But another curious thing that happened after the crash is that people came to see these arrangements as basically justified. You started hearing people say, “well, of course I deserve to be paid more, because I do miserable and alienating work” – by which they meant not that they were forced to go into the sewers or package fish, but exactly the opposite—that they didn’t get to do work that had some obvious social benefit. I’m not sure exactly how it happened. But it’s becoming something of a trend. I saw a very interesting blog by someone named Geoff Shullenberger recently that pointed out that in many companies, there’s now an assumption that if there’s work that anyone might want to do for any reason other than the money, any work that is seen as having intrinsic merit in itself, they assume they shouldn’t have to pay for it. He gave the example of translation work. But it extends to the logic of internships and the like so thoroughly exposed by authors like Sarah Kendzior and Astra Taylor. At the same time, these companies are willing to shell out huge amounts of money to paper-pushers coming up with strategic vision statements who they know perfectly well are doing absolutely nothing.
So as much as we bash on techbros* wasting time building silly apps, there’s a bit more going on here. It’s hard to find a job today, especially if you’re young, and especially one that is “meaningful.” Tech just happens to be one of the few booming industries at the moment, and one of the only ones paying living wage**. So while many people might rather be curing maleria or fighting poverty or fixing global warming, building apps for Silicon Valley startups. And what’s their real alternative? Work for a big company like IBM, or go work for the NSA? They’re probably better off working for Yo or Rap Genius or whatever.
“Get rich writing apps” may be the new “make money from home selling Tupperware,” but it’s the best many people can hope for today, and blaming young programmers, as opposed to the politicians and capitalists who got us into this mess.
*Note that I’m not calling Pieter Levels a techbro here.
**Which is part of why it’s important to change tech culture to make it more inclusive, which is another topic entirely. (One covered very well at Model View Culture).
New from me at Wired, meet revisit.link, the “Hello World” of web services:
Basically, all the site’s image effects are stored by a community of developers, much like any other open source software. Anyone can not only use these effects, but build their own and share them with the community by way of the code hosting and collaboration site GitHub. “Since everyone likes glitch art and animated GIFs, it’s a creative outlet for developers to create something new that’s outside their usual field,” say Jen Fong-Adwent, the creator of revisit.link. “But it’s also a way for new people to learn basics.”
If you’re building a modern web service, you aren’t just creating a program that will run on one machine. You have to learn how to deploy code to online servers, and teach your programs to talk with other applications. revisit.link is a good way to learn these skills, since the effects servers are simple and lightweight and can be written in any language. And once a server is built, the developer can learn how to use GitHub and how to make small changes to someone else’s code and submit those changes for review—all in a low-pressure environment with a very low barrier to entry.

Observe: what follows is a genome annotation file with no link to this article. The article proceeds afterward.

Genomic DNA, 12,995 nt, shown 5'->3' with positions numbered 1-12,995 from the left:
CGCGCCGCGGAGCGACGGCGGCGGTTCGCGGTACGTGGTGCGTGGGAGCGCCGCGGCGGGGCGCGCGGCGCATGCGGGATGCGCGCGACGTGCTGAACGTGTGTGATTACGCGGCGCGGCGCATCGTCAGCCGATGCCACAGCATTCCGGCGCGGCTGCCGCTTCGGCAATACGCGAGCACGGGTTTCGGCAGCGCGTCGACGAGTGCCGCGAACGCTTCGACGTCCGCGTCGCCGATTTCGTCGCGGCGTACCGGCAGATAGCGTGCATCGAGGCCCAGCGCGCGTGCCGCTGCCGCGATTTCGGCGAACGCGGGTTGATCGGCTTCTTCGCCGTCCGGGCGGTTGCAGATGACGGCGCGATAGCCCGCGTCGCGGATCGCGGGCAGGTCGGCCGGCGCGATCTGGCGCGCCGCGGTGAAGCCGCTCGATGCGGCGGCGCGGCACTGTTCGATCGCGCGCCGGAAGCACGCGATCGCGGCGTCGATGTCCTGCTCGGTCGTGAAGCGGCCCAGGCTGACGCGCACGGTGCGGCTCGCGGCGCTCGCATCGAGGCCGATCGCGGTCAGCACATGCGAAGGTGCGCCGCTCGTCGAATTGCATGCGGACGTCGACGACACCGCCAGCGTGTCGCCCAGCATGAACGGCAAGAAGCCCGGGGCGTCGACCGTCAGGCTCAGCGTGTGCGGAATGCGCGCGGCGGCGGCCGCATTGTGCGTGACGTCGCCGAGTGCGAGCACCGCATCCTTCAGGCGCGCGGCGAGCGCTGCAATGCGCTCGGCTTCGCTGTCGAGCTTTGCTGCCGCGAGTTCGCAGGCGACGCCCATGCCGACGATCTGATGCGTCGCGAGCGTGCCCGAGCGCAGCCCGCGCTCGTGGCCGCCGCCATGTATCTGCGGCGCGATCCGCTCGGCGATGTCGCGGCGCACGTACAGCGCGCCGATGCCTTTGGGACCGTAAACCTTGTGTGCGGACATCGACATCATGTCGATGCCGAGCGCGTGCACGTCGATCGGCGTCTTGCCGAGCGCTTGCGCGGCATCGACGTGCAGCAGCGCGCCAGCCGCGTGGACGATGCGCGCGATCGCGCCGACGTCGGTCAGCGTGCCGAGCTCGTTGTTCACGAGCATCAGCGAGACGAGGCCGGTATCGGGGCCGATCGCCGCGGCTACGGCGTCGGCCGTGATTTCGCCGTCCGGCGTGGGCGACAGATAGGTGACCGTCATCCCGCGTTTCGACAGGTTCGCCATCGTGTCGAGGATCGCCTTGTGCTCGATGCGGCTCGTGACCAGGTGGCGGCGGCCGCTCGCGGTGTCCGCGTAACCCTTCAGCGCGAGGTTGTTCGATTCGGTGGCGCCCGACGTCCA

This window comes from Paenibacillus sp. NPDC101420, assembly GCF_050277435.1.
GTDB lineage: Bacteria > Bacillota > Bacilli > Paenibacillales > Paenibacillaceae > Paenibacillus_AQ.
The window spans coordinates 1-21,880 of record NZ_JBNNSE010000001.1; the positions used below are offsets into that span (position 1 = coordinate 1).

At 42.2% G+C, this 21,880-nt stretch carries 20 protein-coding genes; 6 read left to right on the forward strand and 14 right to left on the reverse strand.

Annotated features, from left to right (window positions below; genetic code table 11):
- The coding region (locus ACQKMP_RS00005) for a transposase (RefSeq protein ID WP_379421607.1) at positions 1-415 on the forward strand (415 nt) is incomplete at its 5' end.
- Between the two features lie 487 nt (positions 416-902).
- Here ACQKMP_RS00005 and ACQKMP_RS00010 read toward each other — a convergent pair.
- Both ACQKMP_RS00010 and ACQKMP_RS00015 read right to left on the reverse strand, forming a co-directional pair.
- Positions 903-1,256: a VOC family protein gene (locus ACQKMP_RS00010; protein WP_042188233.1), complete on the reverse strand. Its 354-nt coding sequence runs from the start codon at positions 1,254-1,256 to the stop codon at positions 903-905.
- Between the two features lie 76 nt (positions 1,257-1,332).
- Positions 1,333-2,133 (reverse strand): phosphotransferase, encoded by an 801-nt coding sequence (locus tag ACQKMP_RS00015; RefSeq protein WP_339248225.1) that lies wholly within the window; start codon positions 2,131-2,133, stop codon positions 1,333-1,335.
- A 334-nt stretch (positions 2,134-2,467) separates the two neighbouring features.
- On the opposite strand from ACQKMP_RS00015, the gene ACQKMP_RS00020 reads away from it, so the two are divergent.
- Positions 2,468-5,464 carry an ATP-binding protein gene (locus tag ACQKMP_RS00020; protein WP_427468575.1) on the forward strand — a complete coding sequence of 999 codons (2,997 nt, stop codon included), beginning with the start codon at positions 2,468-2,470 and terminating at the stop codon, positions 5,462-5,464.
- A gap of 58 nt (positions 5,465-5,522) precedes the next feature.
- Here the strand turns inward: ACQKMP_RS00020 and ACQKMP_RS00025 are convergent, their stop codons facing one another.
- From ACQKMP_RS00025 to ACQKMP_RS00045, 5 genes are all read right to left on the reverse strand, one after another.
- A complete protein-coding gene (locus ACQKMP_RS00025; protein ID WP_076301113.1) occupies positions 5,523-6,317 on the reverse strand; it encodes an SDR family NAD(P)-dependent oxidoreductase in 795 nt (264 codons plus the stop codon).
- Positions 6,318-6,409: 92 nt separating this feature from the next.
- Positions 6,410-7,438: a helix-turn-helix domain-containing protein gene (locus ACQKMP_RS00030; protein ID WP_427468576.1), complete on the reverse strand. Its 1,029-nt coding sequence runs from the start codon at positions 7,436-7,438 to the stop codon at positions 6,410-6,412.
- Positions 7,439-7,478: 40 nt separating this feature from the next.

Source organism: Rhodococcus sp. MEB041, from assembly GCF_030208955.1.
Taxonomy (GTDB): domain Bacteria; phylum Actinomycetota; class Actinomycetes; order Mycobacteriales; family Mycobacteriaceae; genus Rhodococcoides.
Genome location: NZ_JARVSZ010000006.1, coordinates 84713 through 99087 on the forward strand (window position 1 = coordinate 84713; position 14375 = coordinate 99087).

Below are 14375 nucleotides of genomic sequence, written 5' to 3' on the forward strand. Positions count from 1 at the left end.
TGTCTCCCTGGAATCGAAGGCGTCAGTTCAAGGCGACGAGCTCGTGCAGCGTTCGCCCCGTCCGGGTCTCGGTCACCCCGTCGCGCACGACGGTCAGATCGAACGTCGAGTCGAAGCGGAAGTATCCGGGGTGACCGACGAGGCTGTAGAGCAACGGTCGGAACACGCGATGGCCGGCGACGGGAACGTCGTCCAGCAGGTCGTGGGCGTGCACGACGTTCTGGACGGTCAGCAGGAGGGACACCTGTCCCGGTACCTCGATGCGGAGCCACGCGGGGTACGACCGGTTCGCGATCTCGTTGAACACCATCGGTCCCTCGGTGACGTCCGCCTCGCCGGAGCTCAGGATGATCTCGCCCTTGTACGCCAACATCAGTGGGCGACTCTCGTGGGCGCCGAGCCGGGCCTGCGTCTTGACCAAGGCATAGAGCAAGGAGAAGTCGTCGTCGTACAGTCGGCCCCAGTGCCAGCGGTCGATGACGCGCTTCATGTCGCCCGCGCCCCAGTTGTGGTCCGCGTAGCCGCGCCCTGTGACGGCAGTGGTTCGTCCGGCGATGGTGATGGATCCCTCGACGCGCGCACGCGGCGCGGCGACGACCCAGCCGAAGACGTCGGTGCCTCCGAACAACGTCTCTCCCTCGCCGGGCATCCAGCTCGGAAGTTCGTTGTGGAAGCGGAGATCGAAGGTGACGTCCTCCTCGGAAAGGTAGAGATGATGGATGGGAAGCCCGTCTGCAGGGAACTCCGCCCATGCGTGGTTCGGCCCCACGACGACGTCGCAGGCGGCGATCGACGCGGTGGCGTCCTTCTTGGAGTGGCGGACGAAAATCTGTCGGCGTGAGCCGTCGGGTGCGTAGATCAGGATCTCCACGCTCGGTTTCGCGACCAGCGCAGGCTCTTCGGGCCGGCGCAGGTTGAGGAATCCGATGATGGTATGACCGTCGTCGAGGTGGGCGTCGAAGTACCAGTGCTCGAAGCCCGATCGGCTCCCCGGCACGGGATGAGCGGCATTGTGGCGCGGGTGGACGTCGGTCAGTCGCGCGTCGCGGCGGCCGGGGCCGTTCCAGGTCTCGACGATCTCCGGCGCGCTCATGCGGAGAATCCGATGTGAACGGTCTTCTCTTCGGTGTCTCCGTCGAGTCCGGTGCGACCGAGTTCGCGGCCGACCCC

See also: glitchgifs Tumblr
My latest for Wired:
Instead of using pure mathematics to prevent things like the same person spending the same money twice, Document Coin will rely on personal reputation to keep all transactions in order. And each unit of currency created using Document Coin could have different values in different situations. If you use a coin in one place, it might be worth more then if you use it in another. The goal, Anderson says, is to get people to completely rethink the entire idea of money. […]
Unlike with bitcoin—which keeps its currency scarce by rewarding it only to those who participate in what amounts to a race to solve complex cryptographic puzzles—anyone will be able to create a new Document Coin anytime they want. The value of each coin will be completely subjective, depending on who creates the coin and why. “For example, the coin my disco singer friend created and gave me at my barbeque might be what gets me past the rope at the club,” Anderson says. A coin minted by tech pundit Tim O’Reilly might be highly prized in Silicon Valley circles, but of little interest to musicians. “It’s a bit like a combination of a social network with baseball trading.”
Ultimately, he hopes to get developers thinking about the social implications of crypto-currencies, and to get people to question the idea that everything needs to have a set, numeric value. “If bitcoin is the toy version of what we’ll all be using the future, then I want to build the crazy art project version of the future,” he says. Document Coin’s usefulness as a real currency is limited, but Anderson does hope people will eventually want to use it. “If you build something, you don’t want to be disappointed if it succeeds,” he says. “You need to build things that you would be happy to see take off.”
Previously: My interview with Anderson about CouchDB